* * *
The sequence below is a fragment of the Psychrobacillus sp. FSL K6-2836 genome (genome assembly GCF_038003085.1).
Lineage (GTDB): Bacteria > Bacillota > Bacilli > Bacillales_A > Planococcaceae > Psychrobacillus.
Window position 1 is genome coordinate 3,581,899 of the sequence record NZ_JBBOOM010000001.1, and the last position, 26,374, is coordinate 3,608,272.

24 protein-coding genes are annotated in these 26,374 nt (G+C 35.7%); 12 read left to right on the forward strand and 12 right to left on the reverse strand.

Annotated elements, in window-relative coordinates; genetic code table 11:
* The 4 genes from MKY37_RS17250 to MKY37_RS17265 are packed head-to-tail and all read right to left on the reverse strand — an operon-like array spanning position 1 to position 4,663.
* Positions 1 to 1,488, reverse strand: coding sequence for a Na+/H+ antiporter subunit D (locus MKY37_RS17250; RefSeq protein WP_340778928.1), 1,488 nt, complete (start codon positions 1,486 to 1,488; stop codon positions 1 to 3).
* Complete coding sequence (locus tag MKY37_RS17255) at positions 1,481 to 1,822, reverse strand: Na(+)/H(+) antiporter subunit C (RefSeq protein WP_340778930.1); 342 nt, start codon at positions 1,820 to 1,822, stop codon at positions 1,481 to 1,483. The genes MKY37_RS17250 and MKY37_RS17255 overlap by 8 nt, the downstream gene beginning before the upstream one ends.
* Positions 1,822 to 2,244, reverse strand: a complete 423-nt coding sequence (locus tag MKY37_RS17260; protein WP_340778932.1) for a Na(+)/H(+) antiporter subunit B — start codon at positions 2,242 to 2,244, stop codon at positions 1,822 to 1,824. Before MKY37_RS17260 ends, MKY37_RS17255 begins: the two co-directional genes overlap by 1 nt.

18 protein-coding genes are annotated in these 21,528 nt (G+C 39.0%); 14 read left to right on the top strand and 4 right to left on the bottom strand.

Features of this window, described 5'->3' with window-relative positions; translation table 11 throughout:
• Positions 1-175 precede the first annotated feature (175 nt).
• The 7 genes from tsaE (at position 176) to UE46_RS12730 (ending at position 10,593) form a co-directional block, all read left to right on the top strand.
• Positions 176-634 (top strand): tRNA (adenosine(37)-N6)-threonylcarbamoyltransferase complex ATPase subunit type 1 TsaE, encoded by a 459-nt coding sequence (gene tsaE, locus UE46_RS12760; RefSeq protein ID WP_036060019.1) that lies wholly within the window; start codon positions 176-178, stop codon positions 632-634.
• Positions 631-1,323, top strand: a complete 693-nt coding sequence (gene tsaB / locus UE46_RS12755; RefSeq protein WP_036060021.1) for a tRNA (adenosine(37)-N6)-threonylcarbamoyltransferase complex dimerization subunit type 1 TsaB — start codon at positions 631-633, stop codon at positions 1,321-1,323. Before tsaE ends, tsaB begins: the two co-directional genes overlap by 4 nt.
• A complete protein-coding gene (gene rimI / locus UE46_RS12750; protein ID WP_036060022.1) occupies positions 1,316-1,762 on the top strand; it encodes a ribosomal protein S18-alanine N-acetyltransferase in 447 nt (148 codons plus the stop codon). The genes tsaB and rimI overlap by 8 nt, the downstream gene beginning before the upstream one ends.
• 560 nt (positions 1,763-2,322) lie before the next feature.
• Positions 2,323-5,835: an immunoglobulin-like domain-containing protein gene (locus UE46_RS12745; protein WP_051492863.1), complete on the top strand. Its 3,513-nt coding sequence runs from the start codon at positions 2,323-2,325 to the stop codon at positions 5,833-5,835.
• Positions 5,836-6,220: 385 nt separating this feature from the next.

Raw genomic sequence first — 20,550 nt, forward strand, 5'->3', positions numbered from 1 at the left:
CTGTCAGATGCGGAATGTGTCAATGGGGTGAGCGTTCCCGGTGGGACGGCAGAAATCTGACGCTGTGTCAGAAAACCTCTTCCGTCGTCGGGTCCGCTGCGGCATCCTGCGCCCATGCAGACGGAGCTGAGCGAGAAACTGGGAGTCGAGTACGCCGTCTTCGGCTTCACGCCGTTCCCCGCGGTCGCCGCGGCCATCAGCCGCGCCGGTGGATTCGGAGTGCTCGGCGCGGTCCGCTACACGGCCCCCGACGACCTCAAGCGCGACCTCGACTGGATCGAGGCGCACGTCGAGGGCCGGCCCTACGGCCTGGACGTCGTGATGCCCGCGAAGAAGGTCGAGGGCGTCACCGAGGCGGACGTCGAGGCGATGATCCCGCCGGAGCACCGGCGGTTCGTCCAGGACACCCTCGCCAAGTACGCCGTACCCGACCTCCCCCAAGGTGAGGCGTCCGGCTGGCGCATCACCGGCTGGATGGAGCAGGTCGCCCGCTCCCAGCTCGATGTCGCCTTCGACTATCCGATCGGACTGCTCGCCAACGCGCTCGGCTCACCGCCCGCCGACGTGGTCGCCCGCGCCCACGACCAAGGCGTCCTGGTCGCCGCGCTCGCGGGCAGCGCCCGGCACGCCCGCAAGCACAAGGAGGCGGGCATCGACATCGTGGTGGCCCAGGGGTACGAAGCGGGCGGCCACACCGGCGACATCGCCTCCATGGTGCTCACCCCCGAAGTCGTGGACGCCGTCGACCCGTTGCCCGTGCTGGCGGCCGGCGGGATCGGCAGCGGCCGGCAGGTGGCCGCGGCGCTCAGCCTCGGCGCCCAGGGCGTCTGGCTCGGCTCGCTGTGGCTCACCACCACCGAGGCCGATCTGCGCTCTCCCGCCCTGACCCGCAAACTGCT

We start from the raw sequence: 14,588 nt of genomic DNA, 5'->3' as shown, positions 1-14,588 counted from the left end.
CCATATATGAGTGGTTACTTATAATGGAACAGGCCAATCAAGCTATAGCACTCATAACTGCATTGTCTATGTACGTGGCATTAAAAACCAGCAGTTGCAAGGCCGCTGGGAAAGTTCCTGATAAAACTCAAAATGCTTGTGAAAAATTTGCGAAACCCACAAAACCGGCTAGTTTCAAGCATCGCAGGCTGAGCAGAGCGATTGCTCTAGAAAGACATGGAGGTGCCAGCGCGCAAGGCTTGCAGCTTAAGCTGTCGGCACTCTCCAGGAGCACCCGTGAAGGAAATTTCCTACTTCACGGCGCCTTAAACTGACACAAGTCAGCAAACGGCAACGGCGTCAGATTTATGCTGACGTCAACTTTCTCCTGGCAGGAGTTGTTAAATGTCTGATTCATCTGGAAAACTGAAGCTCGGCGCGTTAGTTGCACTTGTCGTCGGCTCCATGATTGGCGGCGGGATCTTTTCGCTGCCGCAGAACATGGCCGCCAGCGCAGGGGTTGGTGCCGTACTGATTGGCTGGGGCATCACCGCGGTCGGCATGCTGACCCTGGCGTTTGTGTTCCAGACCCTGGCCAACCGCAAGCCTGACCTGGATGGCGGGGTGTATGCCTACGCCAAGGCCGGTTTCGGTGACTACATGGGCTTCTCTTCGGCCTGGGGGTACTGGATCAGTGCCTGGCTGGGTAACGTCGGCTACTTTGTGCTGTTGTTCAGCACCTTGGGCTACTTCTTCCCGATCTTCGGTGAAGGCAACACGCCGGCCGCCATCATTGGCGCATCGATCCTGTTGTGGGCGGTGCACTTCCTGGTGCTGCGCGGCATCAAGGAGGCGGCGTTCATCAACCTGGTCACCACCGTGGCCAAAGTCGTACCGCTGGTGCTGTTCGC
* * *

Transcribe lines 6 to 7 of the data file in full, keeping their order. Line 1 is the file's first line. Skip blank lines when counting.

* The 4 genes from MKY37_RS17250 to MKY37_RS17265 are packed head-to-tail and all read right to left on the reverse strand — an operon-like array spanning position 1 to position 4,663.
* Positions 1 to 1,488, reverse strand: coding sequence for a Na+/H+ antiporter subunit D (locus MKY37_RS17250; RefSeq protein WP_340778928.1), 1,488 nt, complete (start codon positions 1,486 to 1,488; stop codon positions 1 to 3).